Nate Silver FiveThirtyEight tackles Climate Change, fails on Data Science
Nate Silver FiveThirtyEight forays into climate science and drowns in criticism for bad data analysis. We examine a basic data science question: Can we tell if natural disasters are related to climate?
Like many, I was a big admirer of Nate Silver political forecasts on his FiveThirtyEight blog. Nate successfully predicted presidential results in all US 50 states in 2012 (although he got lucky on Florida).
Nate leveraged his success and moved from NYTimes to a new, expanded venture, FiveThirtyEight.com, based at ESPN, where he hired additional staff and plans to cover not only sports and politics - his traditional strengths, but also other areas, like climate, economics, and life(?).
Unfortunately, the first foray of FiveThirtyEight into climate science - "Disasters Cost More Than Ever - But Not Because of Climate Change" - threatens to undermine Nate Silver reputation.
That article was criticized by Paul Krugman and many others as biased and inaccurate - not surprising, given the reputation of the author, Roger Pielke Jr., as a climate change "sceptic".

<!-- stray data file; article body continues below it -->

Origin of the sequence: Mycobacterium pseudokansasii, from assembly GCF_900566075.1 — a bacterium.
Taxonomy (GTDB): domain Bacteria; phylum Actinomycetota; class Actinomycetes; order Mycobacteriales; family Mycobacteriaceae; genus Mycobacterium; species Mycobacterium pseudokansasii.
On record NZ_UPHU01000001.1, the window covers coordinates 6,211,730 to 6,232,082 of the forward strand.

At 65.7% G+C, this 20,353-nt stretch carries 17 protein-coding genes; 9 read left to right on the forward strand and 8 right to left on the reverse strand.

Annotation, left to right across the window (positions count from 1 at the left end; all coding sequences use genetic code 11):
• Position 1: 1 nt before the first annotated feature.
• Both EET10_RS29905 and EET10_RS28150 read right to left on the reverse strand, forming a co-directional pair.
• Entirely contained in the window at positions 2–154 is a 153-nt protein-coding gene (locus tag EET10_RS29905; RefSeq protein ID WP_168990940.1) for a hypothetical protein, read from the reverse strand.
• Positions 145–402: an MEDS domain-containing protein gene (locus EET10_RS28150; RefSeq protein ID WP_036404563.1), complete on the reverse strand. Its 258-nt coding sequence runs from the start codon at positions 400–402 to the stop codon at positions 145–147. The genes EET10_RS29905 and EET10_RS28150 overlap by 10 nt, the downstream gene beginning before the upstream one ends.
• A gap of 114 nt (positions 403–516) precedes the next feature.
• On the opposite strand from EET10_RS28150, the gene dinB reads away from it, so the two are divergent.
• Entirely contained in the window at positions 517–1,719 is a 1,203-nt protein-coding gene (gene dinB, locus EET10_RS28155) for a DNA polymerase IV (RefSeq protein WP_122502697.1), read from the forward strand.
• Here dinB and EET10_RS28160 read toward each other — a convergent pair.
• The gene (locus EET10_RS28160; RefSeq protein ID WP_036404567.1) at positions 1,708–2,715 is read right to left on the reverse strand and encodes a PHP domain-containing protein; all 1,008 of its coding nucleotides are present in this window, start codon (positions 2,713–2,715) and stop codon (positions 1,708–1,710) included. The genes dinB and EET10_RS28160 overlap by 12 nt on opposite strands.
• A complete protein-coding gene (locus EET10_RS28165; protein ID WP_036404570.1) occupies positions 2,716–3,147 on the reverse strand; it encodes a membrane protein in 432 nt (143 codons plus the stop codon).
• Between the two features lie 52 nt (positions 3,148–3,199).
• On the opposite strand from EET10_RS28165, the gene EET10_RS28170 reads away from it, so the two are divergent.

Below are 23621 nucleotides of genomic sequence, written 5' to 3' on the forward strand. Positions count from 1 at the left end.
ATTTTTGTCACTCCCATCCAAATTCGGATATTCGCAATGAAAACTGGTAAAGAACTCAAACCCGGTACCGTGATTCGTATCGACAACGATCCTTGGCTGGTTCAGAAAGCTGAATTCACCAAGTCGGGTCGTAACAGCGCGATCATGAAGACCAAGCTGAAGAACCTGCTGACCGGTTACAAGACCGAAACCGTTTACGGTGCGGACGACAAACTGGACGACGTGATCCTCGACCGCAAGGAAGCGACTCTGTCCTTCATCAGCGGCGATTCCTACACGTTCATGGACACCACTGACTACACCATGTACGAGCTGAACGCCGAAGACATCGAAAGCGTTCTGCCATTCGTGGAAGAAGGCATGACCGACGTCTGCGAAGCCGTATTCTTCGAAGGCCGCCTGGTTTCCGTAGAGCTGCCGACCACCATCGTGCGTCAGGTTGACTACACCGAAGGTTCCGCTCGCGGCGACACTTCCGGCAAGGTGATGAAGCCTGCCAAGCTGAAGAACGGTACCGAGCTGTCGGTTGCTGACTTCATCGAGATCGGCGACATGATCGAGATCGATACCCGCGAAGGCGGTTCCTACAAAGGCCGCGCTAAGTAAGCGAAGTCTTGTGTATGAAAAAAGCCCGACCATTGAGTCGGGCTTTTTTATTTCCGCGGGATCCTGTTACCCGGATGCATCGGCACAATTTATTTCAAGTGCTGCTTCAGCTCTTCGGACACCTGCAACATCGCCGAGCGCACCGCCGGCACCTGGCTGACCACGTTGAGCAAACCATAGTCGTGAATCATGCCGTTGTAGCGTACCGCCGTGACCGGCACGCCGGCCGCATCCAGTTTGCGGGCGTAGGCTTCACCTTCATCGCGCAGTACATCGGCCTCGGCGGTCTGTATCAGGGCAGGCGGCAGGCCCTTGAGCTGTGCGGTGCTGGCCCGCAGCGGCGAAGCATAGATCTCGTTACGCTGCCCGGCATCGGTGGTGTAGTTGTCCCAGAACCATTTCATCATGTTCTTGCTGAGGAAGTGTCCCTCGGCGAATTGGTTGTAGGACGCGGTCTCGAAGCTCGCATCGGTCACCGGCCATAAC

Of course, science is based on scepticism and doubt, but given the overwhelming scientific evidence in favor of climate change, the criticism of climate change should be very well founded. However, the FiveThirtyEight article commits many errors - well detailed here.
Roger Pielke writes
"When you read that the cost of disasters is increasing, it's tempting to think that it must be because more storms are happening. They're not ... In reality, the numbers reflect more damage from catastrophes because the world is getting wealthier"
Here I want to examine just the data science aspect.
Global temperature is increasing - here is one chart.
Source: Skeptical Science Temperature Trend Calculator
Here is a basic data science question, suitable for Data Science 101 class.
Is there a simple test to determine if climate change (global temperature increase) has effect on natural disasters ?
Think about it for a minute.
If one type of natural disaster was due to climate, while another type was not, then we could compare the frequency of these two types to see the effect climate change has on natural disasters.
Well, big weather events like hurricanes and floods are clearly related to climate change. However earthquakes, as far as we know, are not related.
Here is the graph from Munich Re - one of the largest insurance companies, covering earthquakes and other weather-related disasters from 1980 to present.
Source: New Scientist, 2012.
We can clearly see that the trend for the number of earthquakes is flat, while trends for weather-related disasters - floods and storms - are increasing.